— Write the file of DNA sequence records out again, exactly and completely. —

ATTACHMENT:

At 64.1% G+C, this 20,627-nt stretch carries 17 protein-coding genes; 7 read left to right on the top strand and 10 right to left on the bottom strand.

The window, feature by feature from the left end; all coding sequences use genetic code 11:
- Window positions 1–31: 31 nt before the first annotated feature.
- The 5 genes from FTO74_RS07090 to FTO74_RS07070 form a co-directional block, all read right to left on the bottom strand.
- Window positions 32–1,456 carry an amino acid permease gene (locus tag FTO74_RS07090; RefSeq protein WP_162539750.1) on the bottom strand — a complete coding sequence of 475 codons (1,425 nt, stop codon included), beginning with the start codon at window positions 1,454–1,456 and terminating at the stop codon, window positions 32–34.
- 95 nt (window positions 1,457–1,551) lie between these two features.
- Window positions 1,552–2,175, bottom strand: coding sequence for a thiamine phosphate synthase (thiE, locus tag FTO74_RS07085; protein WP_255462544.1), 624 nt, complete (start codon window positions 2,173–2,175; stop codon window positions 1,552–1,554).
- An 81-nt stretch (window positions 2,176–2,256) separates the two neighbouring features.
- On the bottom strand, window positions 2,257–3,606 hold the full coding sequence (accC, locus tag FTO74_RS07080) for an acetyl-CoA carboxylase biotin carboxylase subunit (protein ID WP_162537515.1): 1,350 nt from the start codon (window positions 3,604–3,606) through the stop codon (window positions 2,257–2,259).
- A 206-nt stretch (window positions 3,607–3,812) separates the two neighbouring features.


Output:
At 64.1% G+C, this 20,627-nt stretch carries 17 protein-coding genes; 7 read left to right on the top strand and 10 right to left on the bottom strand.

The window, feature by feature from the left end; all coding sequences use genetic code 11:
- Window positions 1–31: 31 nt before the first annotated feature.
- The 5 genes from FTO74_RS07090 to FTO74_RS07070 form a co-directional block, all read right to left on the bottom strand.
- Window positions 32–1,456 carry an amino acid permease gene (locus tag FTO74_RS07090; RefSeq protein WP_162539750.1) on the bottom strand — a complete coding sequence of 475 codons (1,425 nt, stop codon included), beginning with the start codon at window positions 1,454–1,456 and terminating at the stop codon, window positions 32–34.
- 95 nt (window positions 1,457–1,551) lie between these two features.
- Window positions 1,552–2,175, bottom strand: coding sequence for a thiamine phosphate synthase (thiE, locus tag FTO74_RS07085; protein WP_255462544.1), 624 nt, complete (start codon window positions 2,173–2,175; stop codon window positions 1,552–1,554).
- An 81-nt stretch (window positions 2,176–2,256) separates the two neighbouring features.
- On the bottom strand, window positions 2,257–3,606 hold the full coding sequence (accC, locus tag FTO74_RS07080) for an acetyl-CoA carboxylase biotin carboxylase subunit (protein ID WP_162537515.1): 1,350 nt from the start codon (window positions 3,604–3,606) through the stop codon (window positions 2,257–2,259).
- A 206-nt stretch (window positions 3,607–3,812) separates the two neighbouring features.